The term 'concept' defined in this way is relative, in contrast to the usual objective claim in philosophy, which is, as will be seen below, also expressed in linguistics.

 
5.3. The semiotic triangle

In the traditional philosophical approach we see three elements: the concept, the word and the physical object. This distinction is also made in linguistics and is referred to as the semiotic triangle, first introduced in 1923 by the linguists Ogden en Richards.

Semantic Triangle
umberto ecoThe figure shows the most familiar terms. I'll use the terms word, concept and object, in the Scolastic Period indicated with vox, conceptus and res. Various linguists and philosophers used other expressions, a number of which are showed by Umberto Eco[2] in the following figure.
Sem.driehoek.ECOThe triangle has been applied both to words as to sentences and even complete texts.. For the most elementary interpretation I quote a passage from a recent textbook: Cognitive introduction to language and linguistics by René Dirven and Marjolein Verspoor[3], page 26:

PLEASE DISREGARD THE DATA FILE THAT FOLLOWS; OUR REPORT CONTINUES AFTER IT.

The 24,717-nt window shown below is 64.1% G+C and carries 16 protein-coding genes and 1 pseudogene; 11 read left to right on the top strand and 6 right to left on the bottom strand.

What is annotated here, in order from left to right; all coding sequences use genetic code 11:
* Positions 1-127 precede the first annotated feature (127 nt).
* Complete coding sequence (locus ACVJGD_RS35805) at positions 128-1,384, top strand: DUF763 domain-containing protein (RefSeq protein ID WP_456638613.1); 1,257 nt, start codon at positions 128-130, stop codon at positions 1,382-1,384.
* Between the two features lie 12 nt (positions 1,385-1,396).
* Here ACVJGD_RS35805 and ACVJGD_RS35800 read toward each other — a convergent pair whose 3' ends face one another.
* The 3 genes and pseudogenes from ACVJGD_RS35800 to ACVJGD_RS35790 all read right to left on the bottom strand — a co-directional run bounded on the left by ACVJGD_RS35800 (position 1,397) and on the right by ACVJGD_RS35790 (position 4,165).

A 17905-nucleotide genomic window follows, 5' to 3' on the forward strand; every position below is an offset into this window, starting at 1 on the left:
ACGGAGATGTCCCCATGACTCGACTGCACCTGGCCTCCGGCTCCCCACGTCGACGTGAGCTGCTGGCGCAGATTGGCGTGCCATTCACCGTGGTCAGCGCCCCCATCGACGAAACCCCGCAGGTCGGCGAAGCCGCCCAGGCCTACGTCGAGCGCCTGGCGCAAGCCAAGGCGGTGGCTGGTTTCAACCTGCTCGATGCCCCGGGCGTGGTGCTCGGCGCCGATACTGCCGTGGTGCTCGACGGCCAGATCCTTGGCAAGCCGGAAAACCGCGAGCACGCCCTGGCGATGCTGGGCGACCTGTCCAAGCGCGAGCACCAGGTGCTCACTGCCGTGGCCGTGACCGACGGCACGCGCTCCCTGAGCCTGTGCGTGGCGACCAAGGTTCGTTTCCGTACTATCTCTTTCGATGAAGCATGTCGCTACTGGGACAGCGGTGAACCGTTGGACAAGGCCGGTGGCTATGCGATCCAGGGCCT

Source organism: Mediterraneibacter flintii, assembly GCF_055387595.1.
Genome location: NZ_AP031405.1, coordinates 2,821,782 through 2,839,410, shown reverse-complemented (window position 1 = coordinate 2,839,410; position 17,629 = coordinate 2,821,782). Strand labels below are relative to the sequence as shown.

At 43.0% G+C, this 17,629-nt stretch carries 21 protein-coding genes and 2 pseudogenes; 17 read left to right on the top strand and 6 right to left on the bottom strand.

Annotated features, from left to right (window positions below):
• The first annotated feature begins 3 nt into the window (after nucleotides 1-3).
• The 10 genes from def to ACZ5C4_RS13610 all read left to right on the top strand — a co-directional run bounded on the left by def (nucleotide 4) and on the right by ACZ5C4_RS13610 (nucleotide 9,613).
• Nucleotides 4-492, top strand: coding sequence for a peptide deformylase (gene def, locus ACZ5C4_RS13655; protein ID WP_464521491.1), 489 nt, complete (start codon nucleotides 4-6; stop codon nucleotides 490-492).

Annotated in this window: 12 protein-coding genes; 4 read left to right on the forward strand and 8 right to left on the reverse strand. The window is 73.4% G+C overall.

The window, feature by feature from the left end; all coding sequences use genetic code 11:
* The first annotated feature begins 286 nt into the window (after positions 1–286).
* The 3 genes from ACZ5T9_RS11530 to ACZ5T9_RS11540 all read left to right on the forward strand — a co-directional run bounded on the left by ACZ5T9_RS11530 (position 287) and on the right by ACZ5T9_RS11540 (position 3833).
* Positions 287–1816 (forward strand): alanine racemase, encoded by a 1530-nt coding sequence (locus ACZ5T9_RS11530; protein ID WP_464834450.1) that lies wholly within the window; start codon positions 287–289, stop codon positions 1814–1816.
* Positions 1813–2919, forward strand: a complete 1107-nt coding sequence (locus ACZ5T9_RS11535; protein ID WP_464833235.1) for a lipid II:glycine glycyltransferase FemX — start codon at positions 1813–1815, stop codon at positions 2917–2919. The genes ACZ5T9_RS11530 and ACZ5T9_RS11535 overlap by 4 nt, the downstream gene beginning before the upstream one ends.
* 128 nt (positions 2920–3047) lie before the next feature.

If you want the term 'apple' evoke in the mind of a discussion partner you can use three symbols. You can point your finger at the apple (indexal sign), you can show or draw a picture of it (iconic sign) or you can pronounce the sound sequence /æp.əl/ (symbolic sign). The question now is how in a symbolic sign like apple the sound image or the image of the script can be related to the object one sees. The word is of course not the thing itself, but only a symbol for the thing. A symbolic sign consists of three components: there is a certain form that symbolizes a concept (or meaning) and this concept relates to a category of entities in the conceptual and experiential world. This relationship between the three elements mentioned (form, understanding (or meaning) and entities) forms the semiotic triangle. (....)